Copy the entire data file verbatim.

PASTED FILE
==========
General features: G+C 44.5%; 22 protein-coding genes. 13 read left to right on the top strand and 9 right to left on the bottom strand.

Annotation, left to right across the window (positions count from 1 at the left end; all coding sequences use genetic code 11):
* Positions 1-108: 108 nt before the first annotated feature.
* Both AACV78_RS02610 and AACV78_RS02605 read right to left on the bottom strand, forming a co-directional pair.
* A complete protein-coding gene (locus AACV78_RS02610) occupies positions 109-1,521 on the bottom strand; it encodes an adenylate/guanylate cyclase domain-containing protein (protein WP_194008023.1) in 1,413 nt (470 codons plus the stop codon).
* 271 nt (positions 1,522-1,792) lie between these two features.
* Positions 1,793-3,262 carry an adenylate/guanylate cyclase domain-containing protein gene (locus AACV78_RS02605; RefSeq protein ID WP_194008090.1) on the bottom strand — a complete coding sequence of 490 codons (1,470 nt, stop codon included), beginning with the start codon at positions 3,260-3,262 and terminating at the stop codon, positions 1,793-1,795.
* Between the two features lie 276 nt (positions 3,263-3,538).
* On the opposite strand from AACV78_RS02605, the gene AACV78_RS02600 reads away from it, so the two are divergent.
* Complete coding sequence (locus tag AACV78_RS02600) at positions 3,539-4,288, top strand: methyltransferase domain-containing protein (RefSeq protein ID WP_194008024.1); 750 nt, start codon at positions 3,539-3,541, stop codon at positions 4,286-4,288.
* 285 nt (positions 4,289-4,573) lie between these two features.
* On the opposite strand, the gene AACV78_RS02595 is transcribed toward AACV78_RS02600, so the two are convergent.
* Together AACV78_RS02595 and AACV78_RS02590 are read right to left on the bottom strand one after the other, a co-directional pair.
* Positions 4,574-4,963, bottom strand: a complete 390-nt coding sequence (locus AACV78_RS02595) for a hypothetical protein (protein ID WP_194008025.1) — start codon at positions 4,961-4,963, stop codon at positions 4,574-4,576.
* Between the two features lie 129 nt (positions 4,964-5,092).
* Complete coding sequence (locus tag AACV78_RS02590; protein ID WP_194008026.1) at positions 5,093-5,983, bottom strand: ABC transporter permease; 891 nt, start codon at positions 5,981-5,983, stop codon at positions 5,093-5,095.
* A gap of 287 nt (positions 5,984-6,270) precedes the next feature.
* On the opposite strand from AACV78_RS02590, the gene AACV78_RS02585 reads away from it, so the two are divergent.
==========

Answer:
General features: G+C 44.5%; 22 protein-coding genes. 13 read left to right on the top strand and 9 right to left on the bottom strand.

Annotation, left to right across the window (positions count from 1 at the left end; all coding sequences use genetic code 11):
* Positions 1-108: 108 nt before the first annotated feature.
* Both AACV78_RS02610 and AACV78_RS02605 read right to left on the bottom strand, forming a co-directional pair.
* A complete protein-coding gene (locus AACV78_RS02610) occupies positions 109-1,521 on the bottom strand; it encodes an adenylate/guanylate cyclase domain-containing protein (protein WP_194008023.1) in 1,413 nt (470 codons plus the stop codon).
* 271 nt (positions 1,522-1,792) lie between these two features.
* Positions 1,793-3,262 carry an adenylate/guanylate cyclase domain-containing protein gene (locus AACV78_RS02605; RefSeq protein ID WP_194008090.1) on the bottom strand — a complete coding sequence of 490 codons (1,470 nt, stop codon included), beginning with the start codon at positions 3,260-3,262 and terminating at the stop codon, positions 1,793-1,795.
* Between the two features lie 276 nt (positions 3,263-3,538).
* On the opposite strand from AACV78_RS02605, the gene AACV78_RS02600 reads away from it, so the two are divergent.
* Complete coding sequence (locus tag AACV78_RS02600) at positions 3,539-4,288, top strand: methyltransferase domain-containing protein (RefSeq protein ID WP_194008024.1); 750 nt, start codon at positions 3,539-3,541, stop codon at positions 4,286-4,288.
* 285 nt (positions 4,289-4,573) lie between these two features.
* On the opposite strand, the gene AACV78_RS02595 is transcribed toward AACV78_RS02600, so the two are convergent.
* Together AACV78_RS02595 and AACV78_RS02590 are read right to left on the bottom strand one after the other, a co-directional pair.
* Positions 4,574-4,963, bottom strand: a complete 390-nt coding sequence (locus AACV78_RS02595) for a hypothetical protein (protein ID WP_194008025.1) — start codon at positions 4,961-4,963, stop codon at positions 4,574-4,576.
* Between the two features lie 129 nt (positions 4,964-5,092).
* Complete coding sequence (locus tag AACV78_RS02590; protein ID WP_194008026.1) at positions 5,093-5,983, bottom strand: ABC transporter permease; 891 nt, start codon at positions 5,981-5,983, stop codon at positions 5,093-5,095.
* A gap of 287 nt (positions 5,984-6,270) precedes the next feature.
* On the opposite strand from AACV78_RS02590, the gene AACV78_RS02585 reads away from it, so the two are divergent.